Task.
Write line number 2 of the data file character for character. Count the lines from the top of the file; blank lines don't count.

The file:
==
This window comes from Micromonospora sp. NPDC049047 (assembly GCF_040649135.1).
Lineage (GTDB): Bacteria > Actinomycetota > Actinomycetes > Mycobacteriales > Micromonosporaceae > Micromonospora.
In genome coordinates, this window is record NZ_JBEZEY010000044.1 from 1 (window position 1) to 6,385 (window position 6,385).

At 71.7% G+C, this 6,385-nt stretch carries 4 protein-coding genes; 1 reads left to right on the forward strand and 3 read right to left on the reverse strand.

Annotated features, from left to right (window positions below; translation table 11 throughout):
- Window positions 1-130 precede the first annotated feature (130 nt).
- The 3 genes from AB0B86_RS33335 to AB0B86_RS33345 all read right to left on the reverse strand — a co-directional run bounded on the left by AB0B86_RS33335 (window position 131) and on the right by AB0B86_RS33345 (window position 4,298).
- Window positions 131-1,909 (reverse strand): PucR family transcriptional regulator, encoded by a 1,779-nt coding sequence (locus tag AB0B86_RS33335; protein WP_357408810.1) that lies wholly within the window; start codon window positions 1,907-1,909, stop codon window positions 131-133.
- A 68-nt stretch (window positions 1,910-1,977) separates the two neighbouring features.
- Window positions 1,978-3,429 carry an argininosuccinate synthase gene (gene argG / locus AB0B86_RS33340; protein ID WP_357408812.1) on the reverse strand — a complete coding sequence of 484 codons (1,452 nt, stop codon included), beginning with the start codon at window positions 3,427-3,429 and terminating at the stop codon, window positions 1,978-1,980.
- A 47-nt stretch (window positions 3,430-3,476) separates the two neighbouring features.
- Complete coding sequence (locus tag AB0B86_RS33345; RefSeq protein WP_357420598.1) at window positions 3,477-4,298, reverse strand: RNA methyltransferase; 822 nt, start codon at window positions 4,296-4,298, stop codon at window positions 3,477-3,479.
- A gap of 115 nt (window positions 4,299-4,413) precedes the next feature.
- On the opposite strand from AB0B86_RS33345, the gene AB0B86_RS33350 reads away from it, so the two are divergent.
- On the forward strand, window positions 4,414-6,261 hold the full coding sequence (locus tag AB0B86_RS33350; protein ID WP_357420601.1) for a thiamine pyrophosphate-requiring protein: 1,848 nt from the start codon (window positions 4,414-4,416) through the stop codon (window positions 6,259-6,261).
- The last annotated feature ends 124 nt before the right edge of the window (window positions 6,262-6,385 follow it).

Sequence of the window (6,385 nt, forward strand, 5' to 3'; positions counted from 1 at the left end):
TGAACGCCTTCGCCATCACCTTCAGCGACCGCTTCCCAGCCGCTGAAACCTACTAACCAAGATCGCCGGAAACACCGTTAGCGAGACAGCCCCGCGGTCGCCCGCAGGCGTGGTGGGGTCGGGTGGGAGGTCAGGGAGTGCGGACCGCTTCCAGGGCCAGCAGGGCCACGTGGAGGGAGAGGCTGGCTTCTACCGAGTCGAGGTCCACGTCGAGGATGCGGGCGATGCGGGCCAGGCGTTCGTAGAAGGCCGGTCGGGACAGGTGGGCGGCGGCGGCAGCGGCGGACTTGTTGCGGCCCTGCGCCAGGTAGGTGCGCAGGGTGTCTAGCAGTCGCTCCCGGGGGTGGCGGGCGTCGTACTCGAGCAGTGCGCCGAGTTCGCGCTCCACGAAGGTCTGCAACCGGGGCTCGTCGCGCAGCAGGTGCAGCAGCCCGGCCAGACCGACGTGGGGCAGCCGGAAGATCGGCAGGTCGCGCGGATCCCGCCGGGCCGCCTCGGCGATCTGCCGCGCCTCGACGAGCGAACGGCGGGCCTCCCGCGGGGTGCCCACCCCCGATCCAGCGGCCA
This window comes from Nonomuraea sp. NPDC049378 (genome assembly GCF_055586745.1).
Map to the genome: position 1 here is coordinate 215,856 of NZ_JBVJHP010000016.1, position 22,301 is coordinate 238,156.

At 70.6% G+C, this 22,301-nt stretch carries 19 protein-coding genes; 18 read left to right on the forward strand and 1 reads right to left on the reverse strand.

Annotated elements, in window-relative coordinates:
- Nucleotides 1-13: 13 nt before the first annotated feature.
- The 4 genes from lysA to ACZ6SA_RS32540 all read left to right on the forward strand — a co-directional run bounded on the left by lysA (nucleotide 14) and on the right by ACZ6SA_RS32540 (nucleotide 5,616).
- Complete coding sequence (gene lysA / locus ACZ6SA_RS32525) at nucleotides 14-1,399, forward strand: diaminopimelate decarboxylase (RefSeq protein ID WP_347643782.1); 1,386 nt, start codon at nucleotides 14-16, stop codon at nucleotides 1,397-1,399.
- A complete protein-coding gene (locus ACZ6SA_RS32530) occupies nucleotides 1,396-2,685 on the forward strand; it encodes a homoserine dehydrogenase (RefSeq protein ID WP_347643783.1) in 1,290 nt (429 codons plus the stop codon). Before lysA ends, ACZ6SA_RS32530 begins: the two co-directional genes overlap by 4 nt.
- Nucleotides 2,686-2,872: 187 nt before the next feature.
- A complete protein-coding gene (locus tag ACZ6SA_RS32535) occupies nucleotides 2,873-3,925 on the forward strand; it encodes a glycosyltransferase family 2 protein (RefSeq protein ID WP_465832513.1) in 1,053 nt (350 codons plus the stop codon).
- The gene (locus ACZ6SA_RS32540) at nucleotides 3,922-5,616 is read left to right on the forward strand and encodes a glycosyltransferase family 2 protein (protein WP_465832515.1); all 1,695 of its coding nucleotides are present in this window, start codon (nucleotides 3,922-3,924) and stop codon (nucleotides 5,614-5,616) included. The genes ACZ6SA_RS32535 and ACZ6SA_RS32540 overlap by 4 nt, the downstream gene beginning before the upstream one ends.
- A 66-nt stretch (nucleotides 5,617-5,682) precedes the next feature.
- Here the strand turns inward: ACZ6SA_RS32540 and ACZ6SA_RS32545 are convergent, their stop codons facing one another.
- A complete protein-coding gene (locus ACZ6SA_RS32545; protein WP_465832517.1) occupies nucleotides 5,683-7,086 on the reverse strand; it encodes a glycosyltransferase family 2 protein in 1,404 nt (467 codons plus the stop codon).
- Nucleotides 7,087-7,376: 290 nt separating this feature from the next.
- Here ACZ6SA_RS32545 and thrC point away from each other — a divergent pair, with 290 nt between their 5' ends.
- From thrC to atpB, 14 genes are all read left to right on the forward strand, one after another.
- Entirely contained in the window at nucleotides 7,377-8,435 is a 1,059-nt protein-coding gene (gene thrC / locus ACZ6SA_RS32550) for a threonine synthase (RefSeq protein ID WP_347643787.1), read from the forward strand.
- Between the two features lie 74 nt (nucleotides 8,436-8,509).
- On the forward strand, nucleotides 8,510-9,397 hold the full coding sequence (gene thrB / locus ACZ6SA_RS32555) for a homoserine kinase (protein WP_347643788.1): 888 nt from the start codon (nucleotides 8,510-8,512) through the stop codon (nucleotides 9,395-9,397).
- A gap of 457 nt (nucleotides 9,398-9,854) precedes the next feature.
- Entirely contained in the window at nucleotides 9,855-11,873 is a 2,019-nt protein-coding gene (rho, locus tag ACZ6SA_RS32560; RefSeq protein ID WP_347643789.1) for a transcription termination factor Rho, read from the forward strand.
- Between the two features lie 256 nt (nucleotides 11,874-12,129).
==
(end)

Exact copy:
Lineage (GTDB): Bacteria > Actinomycetota > Actinomycetes > Mycobacteriales > Micromonosporaceae > Micromonospora.